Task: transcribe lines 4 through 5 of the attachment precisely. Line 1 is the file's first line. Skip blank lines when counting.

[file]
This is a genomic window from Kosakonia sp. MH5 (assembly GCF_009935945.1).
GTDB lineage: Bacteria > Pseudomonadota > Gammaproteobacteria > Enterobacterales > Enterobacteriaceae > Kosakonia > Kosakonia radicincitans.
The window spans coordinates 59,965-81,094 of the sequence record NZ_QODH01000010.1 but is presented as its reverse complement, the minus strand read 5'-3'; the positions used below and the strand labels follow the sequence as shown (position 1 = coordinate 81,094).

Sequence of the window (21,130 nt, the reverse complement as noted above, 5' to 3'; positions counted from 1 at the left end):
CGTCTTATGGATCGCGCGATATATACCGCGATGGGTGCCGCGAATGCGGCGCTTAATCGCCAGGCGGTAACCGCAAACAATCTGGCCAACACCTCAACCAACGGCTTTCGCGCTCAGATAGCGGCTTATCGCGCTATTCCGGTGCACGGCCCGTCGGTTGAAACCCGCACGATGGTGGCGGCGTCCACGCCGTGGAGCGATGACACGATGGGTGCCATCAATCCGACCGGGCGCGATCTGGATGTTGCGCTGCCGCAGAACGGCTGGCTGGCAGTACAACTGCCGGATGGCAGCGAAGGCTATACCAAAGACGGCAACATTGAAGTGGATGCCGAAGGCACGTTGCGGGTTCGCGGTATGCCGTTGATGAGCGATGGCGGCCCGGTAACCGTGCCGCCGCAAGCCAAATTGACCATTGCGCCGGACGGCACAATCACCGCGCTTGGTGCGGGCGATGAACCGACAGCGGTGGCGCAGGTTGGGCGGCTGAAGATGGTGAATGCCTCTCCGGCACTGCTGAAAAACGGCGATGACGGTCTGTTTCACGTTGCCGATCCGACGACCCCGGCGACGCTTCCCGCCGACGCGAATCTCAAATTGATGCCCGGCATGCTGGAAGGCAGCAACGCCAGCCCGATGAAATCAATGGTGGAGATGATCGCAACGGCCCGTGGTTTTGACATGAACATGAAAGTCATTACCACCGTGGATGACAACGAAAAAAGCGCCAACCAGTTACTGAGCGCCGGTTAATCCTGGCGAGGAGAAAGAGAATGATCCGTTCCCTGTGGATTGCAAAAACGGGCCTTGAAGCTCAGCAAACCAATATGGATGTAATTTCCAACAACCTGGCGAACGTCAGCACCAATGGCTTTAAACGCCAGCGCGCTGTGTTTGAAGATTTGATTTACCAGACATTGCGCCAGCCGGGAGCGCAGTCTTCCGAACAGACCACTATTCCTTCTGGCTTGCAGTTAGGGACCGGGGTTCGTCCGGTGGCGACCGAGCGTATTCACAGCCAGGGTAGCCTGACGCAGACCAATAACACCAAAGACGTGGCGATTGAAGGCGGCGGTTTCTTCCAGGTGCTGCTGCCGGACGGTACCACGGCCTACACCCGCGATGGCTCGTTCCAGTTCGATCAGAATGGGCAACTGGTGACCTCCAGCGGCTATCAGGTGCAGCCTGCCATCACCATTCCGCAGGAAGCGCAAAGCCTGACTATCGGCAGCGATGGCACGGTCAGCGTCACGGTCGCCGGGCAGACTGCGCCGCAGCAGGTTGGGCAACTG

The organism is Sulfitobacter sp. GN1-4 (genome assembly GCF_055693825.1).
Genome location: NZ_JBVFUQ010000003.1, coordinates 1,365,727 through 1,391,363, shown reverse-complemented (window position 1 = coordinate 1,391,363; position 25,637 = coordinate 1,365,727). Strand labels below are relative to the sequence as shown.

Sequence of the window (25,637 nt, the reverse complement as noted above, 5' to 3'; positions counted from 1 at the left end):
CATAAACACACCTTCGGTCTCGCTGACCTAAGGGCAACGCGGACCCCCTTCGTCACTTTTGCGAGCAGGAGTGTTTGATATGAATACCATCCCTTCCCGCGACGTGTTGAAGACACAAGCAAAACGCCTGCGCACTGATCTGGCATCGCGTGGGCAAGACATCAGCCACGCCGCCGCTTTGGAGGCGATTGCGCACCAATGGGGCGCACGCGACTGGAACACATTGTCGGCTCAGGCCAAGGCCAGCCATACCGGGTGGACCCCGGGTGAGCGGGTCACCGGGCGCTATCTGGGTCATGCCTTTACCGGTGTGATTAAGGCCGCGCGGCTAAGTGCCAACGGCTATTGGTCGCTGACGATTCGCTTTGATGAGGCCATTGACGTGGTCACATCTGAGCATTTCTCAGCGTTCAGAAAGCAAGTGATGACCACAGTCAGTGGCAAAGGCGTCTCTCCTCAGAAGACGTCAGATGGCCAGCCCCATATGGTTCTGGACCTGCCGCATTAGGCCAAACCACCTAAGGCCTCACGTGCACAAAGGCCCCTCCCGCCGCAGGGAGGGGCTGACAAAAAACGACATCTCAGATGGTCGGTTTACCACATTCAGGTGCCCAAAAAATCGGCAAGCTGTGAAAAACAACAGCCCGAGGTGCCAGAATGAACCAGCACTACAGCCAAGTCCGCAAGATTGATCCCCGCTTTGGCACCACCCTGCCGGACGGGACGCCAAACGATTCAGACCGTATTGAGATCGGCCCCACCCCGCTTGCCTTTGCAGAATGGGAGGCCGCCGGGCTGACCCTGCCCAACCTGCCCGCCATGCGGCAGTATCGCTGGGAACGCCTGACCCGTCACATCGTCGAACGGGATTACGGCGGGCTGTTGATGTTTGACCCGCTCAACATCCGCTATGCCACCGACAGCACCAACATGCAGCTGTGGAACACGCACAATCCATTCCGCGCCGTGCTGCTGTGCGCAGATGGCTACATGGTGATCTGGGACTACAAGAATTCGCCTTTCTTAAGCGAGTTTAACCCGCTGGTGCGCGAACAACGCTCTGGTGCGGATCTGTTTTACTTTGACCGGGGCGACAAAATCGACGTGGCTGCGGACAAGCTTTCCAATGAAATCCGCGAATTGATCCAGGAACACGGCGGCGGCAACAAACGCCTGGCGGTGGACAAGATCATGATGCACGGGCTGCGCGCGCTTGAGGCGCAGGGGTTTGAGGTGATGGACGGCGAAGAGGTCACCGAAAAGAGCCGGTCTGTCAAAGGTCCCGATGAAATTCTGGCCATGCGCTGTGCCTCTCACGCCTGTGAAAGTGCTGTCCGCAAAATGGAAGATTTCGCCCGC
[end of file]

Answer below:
Sequence of the window (21,130 nt, the reverse complement as noted above, 5' to 3'; positions counted from 1 at the left end):
CGTCTTATGGATCGCGCGATATATACCGCGATGGGTGCCGCGAATGCGGCGCTTAATCGCCAGGCGGTAACCGCAAACAATCTGGCCAACACCTCAACCAACGGCTTTCGCGCTCAGATAGCGGCTTATCGCGCTATTCCGGTGCACGGCCCGTCGGTTGAAACCCGCACGATGGTGGCGGCGTCCACGCCGTGGAGCGATGACACGATGGGTGCCATCAATCCGACCGGGCGCGATCTGGATGTTGCGCTGCCGCAGAACGGCTGGCTGGCAGTACAACTGCCGGATGGCAGCGAAGGCTATACCAAAGACGGCAACATTGAAGTGGATGCCGAAGGCACGTTGCGGGTTCGCGGTATGCCGTTGATGAGCGATGGCGGCCCGGTAACCGTGCCGCCGCAAGCCAAATTGACCATTGCGCCGGACGGCACAATCACCGCGCTTGGTGCGGGCGATGAACCGACAGCGGTGGCGCAGGTTGGGCGGCTGAAGATGGTGAATGCCTCTCCGGCACTGCTGAAAAACGGCGATGACGGTCTGTTTCACGTTGCCGATCCGACGACCCCGGCGACGCTTCCCGCCGACGCGAATCTCAAATTGATGCCCGGCATGCTGGAAGGCAGCAACGCCAGCCCGATGAAATCAATGGTGGAGATGATCGCAACGGCCCGTGGTTTTGACATGAACATGAAAGTCATTACCACCGTGGATGACAACGAAAAAAGCGCCAACCAGTTACTGAGCGCCGGTTAATCCTGGCGAGGAGAAAGAGAATGATCCGTTCCCTGTGGATTGCAAAAACGGGCCTTGAAGCTCAGCAAACCAATATGGATGTAATTTCCAACAACCTGGCGAACGTCAGCACCAATGGCTTTAAACGCCAGCGCGCTGTGTTTGAAGATTTGATTTACCAGACATTGCGCCAGCCGGGAGCGCAGTCTTCCGAACAGACCACTATTCCTTCTGGCTTGCAGTTAGGGACCGGGGTTCGTCCGGTGGCGACCGAGCGTATTCACAGCCAGGGTAGCCTGACGCAGACCAATAACACCAAAGACGTGGCGATTGAAGGCGGCGGTTTCTTCCAGGTGCTGCTGCCGGACGGTACCACGGCCTACACCCGCGATGGCTCGTTCCAGTTCGATCAGAATGGGCAACTGGTGACCTCCAGCGGCTATCAGGTGCAGCCTGCCATCACCATTCCGCAGGAAGCGCAAAGCCTGACTATCGGCAGCGATGGCACGGTCAGCGTCACGGTCGCCGGGCAGACTGCGCCGCAGCAGGTTGGGCAACTG